Statement of Problem: A recent USGS study (3110BG4.22) reported comparatively high concentrations of mercury (Hg) in smallmouth bass collected from waters of the Ozark National Scenic Riverways and other recreationally significant rivers in southern Missouri. The findings of this study corroborated historical data; i.e., most legal-sized fish contained sufficient Hg to warrant restriction to <2 meals/month based on current USEPA recommendations. However, and in contrast to expectations, concentrations differed substantially among the locations sampled, as did the relations between Hg concentrations and fish size/age. The study described here is designed to investigate potential reasons for the differing Hg concentrations reported by the previous study through the analyses of additional samples from previous studies for Hg; stable isotopes of nitrogen, carbon, and sulfur; biological variables related to the nutritional status of the fish; and historical water quality data.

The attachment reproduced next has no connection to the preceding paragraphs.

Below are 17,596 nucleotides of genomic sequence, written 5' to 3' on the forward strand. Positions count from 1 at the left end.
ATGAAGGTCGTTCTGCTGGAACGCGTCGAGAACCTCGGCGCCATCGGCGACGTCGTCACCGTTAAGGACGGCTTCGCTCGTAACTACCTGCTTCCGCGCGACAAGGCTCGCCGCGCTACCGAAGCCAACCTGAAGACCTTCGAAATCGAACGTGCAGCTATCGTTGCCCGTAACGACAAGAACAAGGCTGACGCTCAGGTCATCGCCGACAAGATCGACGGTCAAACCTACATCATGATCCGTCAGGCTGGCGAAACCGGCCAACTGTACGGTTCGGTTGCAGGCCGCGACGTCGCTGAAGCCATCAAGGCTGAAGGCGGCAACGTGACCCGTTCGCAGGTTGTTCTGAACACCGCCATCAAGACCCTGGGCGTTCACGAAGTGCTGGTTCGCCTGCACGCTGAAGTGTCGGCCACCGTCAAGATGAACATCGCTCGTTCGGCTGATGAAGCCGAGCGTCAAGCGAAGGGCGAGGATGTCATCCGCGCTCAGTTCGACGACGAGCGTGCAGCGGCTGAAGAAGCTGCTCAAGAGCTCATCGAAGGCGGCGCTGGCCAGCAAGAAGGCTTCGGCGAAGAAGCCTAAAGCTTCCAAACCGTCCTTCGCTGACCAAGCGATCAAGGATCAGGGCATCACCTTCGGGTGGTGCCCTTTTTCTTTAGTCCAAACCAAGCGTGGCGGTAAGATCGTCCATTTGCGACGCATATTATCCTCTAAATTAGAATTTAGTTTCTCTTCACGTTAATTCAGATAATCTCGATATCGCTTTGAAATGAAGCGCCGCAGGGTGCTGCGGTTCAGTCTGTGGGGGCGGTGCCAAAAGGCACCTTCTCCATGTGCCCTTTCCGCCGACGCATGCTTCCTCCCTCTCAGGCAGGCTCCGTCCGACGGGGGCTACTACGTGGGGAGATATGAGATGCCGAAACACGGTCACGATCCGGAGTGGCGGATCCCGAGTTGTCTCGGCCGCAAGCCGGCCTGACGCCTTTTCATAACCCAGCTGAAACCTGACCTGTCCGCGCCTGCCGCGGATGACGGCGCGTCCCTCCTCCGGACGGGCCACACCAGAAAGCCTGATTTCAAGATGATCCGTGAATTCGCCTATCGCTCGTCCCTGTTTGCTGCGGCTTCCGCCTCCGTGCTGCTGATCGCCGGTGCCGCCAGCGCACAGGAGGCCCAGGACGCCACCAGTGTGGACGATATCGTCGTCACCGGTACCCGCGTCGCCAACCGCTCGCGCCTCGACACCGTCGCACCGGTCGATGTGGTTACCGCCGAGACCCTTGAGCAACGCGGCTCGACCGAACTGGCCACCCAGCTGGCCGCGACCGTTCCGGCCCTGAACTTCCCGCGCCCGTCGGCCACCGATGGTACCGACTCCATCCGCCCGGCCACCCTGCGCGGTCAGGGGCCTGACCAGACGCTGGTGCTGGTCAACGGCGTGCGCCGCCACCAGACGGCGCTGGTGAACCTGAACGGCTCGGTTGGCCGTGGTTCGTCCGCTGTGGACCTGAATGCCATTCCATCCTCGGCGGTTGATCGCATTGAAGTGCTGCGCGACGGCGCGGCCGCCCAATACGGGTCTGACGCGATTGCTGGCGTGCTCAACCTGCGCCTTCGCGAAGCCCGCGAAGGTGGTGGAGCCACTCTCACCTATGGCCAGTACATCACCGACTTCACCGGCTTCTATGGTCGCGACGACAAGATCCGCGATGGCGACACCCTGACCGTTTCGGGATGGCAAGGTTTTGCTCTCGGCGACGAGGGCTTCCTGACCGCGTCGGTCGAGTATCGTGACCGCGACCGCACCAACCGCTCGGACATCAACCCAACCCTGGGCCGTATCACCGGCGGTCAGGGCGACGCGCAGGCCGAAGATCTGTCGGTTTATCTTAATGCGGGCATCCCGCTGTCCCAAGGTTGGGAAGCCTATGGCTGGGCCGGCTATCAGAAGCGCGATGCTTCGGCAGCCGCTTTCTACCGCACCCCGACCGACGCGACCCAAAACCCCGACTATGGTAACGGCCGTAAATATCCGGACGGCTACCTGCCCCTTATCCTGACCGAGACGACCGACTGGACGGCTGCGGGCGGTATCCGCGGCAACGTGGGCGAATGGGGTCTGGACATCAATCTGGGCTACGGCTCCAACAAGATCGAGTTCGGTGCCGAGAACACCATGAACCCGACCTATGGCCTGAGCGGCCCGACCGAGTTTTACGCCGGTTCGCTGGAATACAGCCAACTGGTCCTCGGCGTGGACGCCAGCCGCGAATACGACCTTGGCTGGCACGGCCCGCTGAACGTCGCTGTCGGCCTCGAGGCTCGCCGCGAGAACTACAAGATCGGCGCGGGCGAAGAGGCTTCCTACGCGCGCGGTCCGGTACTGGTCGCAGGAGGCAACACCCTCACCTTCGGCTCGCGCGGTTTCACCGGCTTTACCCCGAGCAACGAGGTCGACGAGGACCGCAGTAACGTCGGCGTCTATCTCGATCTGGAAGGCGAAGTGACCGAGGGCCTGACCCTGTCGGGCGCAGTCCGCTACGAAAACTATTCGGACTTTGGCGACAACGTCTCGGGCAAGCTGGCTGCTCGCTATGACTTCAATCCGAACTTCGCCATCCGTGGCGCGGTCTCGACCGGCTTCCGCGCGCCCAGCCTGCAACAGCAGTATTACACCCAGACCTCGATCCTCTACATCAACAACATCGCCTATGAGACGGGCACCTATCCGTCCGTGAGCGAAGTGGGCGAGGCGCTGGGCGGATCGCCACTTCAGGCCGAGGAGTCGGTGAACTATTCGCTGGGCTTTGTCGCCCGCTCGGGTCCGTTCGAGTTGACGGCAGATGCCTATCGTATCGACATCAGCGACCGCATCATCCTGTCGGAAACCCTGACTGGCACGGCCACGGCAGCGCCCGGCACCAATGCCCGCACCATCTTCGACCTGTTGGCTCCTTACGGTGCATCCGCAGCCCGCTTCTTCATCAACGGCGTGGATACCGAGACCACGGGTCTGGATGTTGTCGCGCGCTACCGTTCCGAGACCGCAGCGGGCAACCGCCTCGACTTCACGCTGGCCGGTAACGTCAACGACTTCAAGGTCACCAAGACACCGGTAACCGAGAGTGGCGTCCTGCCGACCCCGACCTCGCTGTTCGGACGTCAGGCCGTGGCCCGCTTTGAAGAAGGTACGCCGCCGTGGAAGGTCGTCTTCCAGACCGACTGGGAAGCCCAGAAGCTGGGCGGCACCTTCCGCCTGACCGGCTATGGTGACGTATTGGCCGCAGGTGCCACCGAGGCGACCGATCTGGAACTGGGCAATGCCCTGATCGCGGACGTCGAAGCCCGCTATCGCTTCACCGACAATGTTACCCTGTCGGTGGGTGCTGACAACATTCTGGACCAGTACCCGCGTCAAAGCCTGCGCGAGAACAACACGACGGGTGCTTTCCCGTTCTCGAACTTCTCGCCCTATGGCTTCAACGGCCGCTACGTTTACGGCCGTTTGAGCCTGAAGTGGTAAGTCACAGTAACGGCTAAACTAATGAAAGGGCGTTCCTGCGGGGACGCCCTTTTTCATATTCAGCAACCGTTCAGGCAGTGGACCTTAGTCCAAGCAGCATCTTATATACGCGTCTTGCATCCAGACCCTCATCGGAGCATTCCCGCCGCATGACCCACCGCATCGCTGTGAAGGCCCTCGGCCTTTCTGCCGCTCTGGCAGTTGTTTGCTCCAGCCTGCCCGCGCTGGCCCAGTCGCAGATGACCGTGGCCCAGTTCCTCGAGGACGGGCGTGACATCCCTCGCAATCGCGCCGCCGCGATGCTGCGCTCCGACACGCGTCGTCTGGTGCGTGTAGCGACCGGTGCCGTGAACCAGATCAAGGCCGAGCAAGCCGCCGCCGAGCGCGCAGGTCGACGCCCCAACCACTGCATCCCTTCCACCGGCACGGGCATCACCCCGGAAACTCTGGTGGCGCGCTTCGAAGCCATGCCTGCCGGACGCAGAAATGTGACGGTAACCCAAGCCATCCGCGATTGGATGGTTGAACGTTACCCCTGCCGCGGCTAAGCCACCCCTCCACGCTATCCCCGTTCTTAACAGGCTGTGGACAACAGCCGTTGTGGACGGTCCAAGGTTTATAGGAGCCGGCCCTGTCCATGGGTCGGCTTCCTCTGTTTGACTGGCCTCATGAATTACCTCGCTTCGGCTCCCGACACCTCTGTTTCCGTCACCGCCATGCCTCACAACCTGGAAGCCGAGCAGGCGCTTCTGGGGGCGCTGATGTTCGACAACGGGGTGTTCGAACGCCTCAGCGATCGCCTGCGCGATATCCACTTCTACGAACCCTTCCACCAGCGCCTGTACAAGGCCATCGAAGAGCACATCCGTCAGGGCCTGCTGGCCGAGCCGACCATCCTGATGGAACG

Objectives: The objectives of this investigation are to (1) better define the extent of Hg contamination in stream ecosystems of southern Missouri, and (2) to investigate factors that may control or influence the fate of Hg in these streams through analysis of biota (fishes and invertebrates) for stable isotopes of nitrogen (N), carbon (C), and sulfur (S), and of other variables defining the nutritional status and growth histories of the fish.